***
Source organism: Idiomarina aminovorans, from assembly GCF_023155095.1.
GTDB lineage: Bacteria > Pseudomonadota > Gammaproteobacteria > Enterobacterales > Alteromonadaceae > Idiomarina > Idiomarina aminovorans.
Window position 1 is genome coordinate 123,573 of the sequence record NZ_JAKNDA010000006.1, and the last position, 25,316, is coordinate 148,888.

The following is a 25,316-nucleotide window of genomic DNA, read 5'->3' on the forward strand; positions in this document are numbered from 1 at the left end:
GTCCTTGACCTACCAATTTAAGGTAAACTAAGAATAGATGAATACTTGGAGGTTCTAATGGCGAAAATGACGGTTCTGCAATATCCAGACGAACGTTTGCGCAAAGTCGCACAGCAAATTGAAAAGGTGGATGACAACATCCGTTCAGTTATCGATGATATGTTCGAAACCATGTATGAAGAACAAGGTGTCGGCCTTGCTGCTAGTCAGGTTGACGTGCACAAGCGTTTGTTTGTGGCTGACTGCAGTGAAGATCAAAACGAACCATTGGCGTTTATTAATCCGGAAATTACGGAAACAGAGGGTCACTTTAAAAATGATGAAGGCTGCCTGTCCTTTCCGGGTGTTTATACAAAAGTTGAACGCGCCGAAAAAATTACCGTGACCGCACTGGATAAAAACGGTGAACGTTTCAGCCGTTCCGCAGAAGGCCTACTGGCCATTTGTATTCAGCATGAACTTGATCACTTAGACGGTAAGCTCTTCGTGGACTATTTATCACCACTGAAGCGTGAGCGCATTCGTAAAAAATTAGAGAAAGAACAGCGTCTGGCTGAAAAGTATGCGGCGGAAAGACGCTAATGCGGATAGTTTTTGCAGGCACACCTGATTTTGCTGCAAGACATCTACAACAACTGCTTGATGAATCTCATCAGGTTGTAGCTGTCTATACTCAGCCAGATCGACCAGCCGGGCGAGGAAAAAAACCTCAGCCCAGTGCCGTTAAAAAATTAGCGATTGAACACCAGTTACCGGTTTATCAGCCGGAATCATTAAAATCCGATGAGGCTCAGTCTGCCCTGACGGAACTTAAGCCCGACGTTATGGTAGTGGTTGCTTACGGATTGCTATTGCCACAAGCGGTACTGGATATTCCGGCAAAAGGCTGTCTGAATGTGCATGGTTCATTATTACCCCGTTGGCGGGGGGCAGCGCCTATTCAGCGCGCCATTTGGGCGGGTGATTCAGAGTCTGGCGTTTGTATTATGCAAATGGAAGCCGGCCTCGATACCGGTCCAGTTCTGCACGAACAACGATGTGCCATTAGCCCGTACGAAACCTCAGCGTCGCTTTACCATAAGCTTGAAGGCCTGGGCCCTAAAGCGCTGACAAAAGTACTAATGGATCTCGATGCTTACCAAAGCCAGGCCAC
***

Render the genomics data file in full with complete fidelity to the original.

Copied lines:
Source organism: Idiomarina aminovorans, from assembly GCF_023155095.1.
GTDB lineage: Bacteria > Pseudomonadota > Gammaproteobacteria > Enterobacterales > Alteromonadaceae > Idiomarina > Idiomarina aminovorans.
Window position 1 is genome coordinate 123,573 of the sequence record NZ_JAKNDA010000006.1, and the last position, 25,316, is coordinate 148,888.

The following is a 25,316-nucleotide window of genomic DNA, read 5'->3' on the forward strand; positions in this document are numbered from 1 at the left end:
GTCCTTGACCTACCAATTTAAGGTAAACTAAGAATAGATGAATACTTGGAGGTTCTAATGGCGAAAATGACGGTTCTGCAATATCCAGACGAACGTTTGCGCAAAGTCGCACAGCAAATTGAAAAGGTGGATGACAACATCCGTTCAGTTATCGATGATATGTTCGAAACCATGTATGAAGAACAAGGTGTCGGCCTTGCTGCTAGTCAGGTTGACGTGCACAAGCGTTTGTTTGTGGCTGACTGCAGTGAAGATCAAAACGAACCATTGGCGTTTATTAATCCGGAAATTACGGAAACAGAGGGTCACTTTAAAAATGATGAAGGCTGCCTGTCCTTTCCGGGTGTTTATACAAAAGTTGAACGCGCCGAAAAAATTACCGTGACCGCACTGGATAAAAACGGTGAACGTTTCAGCCGTTCCGCAGAAGGCCTACTGGCCATTTGTATTCAGCATGAACTTGATCACTTAGACGGTAAGCTCTTCGTGGACTATTTATCACCACTGAAGCGTGAGCGCATTCGTAAAAAATTAGAGAAAGAACAGCGTCTGGCTGAAAAGTATGCGGCGGAAAGACGCTAATGCGGATAGTTTTTGCAGGCACACCTGATTTTGCTGCAAGACATCTACAACAACTGCTTGATGAATCTCATCAGGTTGTAGCTGTCTATACTCAGCCAGATCGACCAGCCGGGCGAGGAAAAAAACCTCAGCCCAGTGCCGTTAAAAAATTAGCGATTGAACACCAGTTACCGGTTTATCAGCCGGAATCATTAAAATCCGATGAGGCTCAGTCTGCCCTGACGGAACTTAAGCCCGACGTTATGGTAGTGGTTGCTTACGGATTGCTATTGCCACAAGCGGTACTGGATATTCCGGCAAAAGGCTGTCTGAATGTGCATGGTTCATTATTACCCCGTTGGCGGGGGGCAGCGCCTATTCAGCGCGCCATTTGGGCGGGTGATTCAGAGTCTGGCGTTTGTATTATGCAAATGGAAGCCGGCCTCGATACCGGTCCAGTTCTGCACGAACAACGATGTGCCATTAGCCCGTACGAAACCTCAGCGTCGCTTTACCATAAGCTTGAAGGCCTGGGCCCTAAAGCGCTGACAAAAGTACTAATGGATCTCGATGCTTACCAAAGCCAGGCCAC